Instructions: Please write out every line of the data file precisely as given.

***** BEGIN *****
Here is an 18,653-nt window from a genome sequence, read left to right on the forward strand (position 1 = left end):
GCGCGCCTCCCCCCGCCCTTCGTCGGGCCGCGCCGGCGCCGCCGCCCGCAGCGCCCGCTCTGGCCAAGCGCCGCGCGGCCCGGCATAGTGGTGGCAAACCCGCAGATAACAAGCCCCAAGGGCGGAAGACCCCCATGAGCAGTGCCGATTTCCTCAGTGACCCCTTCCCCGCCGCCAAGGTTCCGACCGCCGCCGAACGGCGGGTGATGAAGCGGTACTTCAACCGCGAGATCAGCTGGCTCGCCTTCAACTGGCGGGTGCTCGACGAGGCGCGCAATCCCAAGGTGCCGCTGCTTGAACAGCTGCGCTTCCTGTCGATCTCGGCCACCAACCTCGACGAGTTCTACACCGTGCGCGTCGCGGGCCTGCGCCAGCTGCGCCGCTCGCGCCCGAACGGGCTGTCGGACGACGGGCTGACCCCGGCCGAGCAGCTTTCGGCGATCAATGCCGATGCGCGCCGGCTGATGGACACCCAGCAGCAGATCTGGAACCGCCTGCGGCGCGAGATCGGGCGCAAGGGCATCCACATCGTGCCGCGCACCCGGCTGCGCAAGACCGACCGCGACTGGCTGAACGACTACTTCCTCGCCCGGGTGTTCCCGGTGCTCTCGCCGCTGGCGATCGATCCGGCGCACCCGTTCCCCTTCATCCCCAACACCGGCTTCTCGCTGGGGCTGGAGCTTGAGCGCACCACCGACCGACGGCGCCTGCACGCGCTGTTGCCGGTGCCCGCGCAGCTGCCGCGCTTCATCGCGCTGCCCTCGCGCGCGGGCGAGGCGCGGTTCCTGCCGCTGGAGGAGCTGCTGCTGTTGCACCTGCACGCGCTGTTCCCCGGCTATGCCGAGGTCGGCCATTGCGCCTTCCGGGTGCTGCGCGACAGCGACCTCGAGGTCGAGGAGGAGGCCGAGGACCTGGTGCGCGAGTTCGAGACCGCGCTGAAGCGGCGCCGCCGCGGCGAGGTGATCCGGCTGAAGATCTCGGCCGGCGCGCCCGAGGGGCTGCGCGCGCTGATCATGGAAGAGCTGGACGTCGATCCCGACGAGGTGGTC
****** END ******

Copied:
Here is an 18,653-nt window from a genome sequence, read left to right on the forward strand (position 1 = left end):
GCGCGCCTCCCCCCGCCCTTCGTCGGGCCGCGCCGGCGCCGCCGCCCGCAGCGCCCGCTCTGGCCAAGCGCCGCGCGGCCCGGCATAGTGGTGGCAAACCCGCAGATAACAAGCCCCAAGGGCGGAAGACCCCCATGAGCAGTGCCGATTTCCTCAGTGACCCCTTCCCCGCCGCCAAGGTTCCGACCGCCGCCGAACGGCGGGTGATGAAGCGGTACTTCAACCGCGAGATCAGCTGGCTCGCCTTCAACTGGCGGGTGCTCGACGAGGCGCGCAATCCCAAGGTGCCGCTGCTTGAACAGCTGCGCTTCCTGTCGATCTCGGCCACCAACCTCGACGAGTTCTACACCGTGCGCGTCGCGGGCCTGCGCCAGCTGCGCCGCTCGCGCCCGAACGGGCTGTCGGACGACGGGCTGACCCCGGCCGAGCAGCTTTCGGCGATCAATGCCGATGCGCGCCGGCTGATGGACACCCAGCAGCAGATCTGGAACCGCCTGCGGCGCGAGATCGGGCGCAAGGGCATCCACATCGTGCCGCGCACCCGGCTGCGCAAGACCGACCGCGACTGGCTGAACGACTACTTCCTCGCCCGGGTGTTCCCGGTGCTCTCGCCGCTGGCGATCGATCCGGCGCACCCGTTCCCCTTCATCCCCAACACCGGCTTCTCGCTGGGGCTGGAGCTTGAGCGCACCACCGACCGACGGCGCCTGCACGCGCTGTTGCCGGTGCCCGCGCAGCTGCCGCGCTTCATCGCGCTGCCCTCGCGCGCGGGCGAGGCGCGGTTCCTGCCGCTGGAGGAGCTGCTGCTGTTGCACCTGCACGCGCTGTTCCCCGGCTATGCCGAGGTCGGCCATTGCGCCTTCCGGGTGCTGCGCGACAGCGACCTCGAGGTCGAGGAGGAGGCCGAGGACCTGGTGCGCGAGTTCGAGACCGCGCTGAAGCGGCGCCGCCGCGGCGAGGTGATCCGGCTGAAGATCTCGGCCGGCGCGCCCGAGGGGCTGCGCGCGCTGATCATGGAAGAGCTGGACGTCGATCCCGACGAGGTGGTC